Out of Stock
This collection is what everyone needs for modern life, a contemporary prayer book. Buy it and use it as a footprint for walking through each day, safe in the rhythms of each and every poem and the common denominator of hope they contain within. These poems audit modern day dilemmas ranging from suburban dreaming to how to barter with the devil, and why choosing the right thing to wish for in life is imperative, with consequences for bad decisions being neverbloodyending. Despite the horror of love and failures that this collection documents, each poem is an ‘amen’ to life, a source of comfort, and a prayer for protection from the woes of every day life. Read it, weep, then put on a pair of those boots that are meant for walking: you’ll never feel better.
‘This is a really supermodern account of the tribulations of women’s love and life, all written in a racy, engaging and witty style which rolls off the page at supermodern pace. It’s supermodern because it’s right in the moment, not post or ante quo, and it’s a prayer book because it is like the prophets of old: lamentations and celebrations of the meaning of life. It’s wry and dramatic with a wonderful sense of personal presence in a voice which lives in the moment. These are great pieces for performance, and for reflection. They are also forceful exercises in the creation of a compelling subjectivity. The language fizzes, and mood changes like a four-season day – playful despair is the key-note. Both serious and jokey this is the most entertaining (and shocking) book of poetry I’ve read in twelve months.’ —Julian Croft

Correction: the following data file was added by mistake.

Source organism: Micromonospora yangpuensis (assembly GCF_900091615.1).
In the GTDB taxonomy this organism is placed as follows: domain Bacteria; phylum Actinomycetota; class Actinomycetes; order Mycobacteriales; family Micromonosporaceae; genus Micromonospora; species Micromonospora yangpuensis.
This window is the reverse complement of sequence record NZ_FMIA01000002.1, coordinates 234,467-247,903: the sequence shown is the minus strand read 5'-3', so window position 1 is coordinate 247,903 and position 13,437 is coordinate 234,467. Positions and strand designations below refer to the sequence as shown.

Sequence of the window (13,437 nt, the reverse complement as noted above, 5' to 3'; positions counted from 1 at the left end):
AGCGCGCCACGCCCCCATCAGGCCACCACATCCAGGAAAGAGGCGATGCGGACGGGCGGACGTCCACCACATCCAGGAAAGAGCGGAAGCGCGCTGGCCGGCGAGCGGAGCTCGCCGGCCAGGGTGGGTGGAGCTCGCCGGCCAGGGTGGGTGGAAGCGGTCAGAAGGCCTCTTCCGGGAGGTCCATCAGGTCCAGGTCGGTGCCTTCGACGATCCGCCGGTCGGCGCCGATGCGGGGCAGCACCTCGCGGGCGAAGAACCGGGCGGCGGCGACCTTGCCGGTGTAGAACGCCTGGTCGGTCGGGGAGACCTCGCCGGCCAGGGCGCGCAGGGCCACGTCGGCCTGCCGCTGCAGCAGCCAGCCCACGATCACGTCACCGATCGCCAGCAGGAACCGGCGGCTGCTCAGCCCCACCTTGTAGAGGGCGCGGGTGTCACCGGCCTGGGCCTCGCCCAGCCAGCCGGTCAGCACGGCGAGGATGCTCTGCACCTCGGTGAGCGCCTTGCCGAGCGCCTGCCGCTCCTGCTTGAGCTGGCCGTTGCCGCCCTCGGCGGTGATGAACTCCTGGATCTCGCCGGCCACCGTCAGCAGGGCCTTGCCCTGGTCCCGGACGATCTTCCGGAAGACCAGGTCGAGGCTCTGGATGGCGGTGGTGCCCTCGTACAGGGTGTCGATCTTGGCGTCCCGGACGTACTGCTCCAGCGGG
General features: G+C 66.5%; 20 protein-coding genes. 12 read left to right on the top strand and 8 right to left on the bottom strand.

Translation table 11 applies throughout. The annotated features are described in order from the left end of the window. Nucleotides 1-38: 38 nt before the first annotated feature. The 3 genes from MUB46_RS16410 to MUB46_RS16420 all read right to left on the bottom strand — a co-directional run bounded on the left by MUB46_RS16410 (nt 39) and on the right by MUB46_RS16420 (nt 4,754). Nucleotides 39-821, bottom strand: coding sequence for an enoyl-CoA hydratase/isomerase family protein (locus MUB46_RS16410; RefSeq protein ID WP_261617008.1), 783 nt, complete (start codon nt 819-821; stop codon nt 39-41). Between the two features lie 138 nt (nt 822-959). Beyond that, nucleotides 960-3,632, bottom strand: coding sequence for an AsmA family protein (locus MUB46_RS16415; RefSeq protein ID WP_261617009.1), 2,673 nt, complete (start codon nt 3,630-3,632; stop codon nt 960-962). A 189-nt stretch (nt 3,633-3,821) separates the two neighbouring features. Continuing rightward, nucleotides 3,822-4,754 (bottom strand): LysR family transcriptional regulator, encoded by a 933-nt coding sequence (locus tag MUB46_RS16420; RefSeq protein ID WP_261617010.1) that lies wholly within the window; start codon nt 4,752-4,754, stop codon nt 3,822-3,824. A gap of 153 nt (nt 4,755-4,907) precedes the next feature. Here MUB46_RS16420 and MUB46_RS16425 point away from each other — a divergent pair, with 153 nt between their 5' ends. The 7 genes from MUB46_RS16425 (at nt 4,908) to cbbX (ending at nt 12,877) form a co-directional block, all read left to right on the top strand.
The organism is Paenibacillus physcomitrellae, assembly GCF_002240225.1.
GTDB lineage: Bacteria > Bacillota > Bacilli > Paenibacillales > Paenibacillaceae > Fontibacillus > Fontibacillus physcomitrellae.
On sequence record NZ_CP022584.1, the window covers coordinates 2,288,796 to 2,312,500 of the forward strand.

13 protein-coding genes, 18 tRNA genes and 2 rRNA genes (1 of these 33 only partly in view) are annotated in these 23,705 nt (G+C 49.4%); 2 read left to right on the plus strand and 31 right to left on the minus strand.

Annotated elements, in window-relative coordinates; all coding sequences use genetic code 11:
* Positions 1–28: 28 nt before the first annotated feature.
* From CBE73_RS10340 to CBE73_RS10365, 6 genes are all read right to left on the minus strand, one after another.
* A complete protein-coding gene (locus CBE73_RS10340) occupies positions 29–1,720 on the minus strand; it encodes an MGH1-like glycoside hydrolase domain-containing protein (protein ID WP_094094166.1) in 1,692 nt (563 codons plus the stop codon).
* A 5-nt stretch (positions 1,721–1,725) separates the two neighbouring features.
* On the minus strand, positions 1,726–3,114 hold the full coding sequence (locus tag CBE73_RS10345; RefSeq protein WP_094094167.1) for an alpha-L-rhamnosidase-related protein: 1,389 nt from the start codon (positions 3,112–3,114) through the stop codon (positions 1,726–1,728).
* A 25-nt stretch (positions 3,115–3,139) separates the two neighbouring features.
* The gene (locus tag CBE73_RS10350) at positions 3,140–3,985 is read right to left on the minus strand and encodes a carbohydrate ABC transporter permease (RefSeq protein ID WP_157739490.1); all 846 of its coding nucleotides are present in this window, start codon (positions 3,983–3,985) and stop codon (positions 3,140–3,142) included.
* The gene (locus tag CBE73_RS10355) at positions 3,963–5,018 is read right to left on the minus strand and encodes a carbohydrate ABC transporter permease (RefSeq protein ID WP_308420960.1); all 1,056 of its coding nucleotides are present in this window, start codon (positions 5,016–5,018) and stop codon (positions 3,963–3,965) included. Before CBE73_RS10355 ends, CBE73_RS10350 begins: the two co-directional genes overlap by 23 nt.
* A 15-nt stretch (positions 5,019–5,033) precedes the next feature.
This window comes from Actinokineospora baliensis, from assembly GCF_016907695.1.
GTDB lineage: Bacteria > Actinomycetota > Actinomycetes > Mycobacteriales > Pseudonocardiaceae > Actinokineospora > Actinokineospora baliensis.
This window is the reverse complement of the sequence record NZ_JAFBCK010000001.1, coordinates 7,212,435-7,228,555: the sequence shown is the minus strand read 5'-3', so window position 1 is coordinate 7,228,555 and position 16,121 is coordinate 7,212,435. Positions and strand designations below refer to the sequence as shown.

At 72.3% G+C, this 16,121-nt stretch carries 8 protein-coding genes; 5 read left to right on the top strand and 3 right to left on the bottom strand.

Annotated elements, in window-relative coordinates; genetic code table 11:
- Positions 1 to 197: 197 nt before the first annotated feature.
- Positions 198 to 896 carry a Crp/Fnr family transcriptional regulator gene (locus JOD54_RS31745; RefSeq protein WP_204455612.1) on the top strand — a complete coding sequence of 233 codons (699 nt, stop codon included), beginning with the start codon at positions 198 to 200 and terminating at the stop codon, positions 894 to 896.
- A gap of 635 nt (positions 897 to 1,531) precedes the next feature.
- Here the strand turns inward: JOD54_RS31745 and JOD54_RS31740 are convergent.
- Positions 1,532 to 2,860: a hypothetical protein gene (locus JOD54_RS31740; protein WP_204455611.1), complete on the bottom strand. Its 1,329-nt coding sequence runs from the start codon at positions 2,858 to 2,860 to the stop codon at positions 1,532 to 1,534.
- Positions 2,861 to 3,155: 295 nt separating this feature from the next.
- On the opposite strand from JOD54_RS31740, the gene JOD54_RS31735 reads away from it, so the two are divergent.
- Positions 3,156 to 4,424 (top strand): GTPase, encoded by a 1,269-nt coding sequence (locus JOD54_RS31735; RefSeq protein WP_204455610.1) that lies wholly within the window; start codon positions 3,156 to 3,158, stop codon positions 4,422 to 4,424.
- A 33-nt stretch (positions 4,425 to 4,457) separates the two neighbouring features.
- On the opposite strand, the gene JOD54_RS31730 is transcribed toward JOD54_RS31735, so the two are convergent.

‘These poems are full of an orgasmic immediacy that one is taken in straight away and swallowed up, carried away by its poetic eloquence akin to a female vibrator working hard into the dark recesses of the human heart, with the tenderest of feelings.’ —Ouyang Yu
‘Susan Bradley Smith offers up a bracing theatre of the real, a poetry of questing, of desiring, that is unflinching in its examination of intimacy and betrayal. Her voices move between doubt and hope, a form of call and response, as they negotiate the global mileage of new century relationships, of births, loves and transgressions, and deaths. Her invocation of the idea of prayer itself is both provocative and playful. Here are unorthodox ways of refiguring petition, comfort, confession, forgiveness. If prayer is a matter of breath, then these poems exuberantly breathe through many forms, from lines of one word gasps to longer inhalations of prose poetry. And through it all Bradley Smith never shirks, she keeps it real.’ —Jill Jones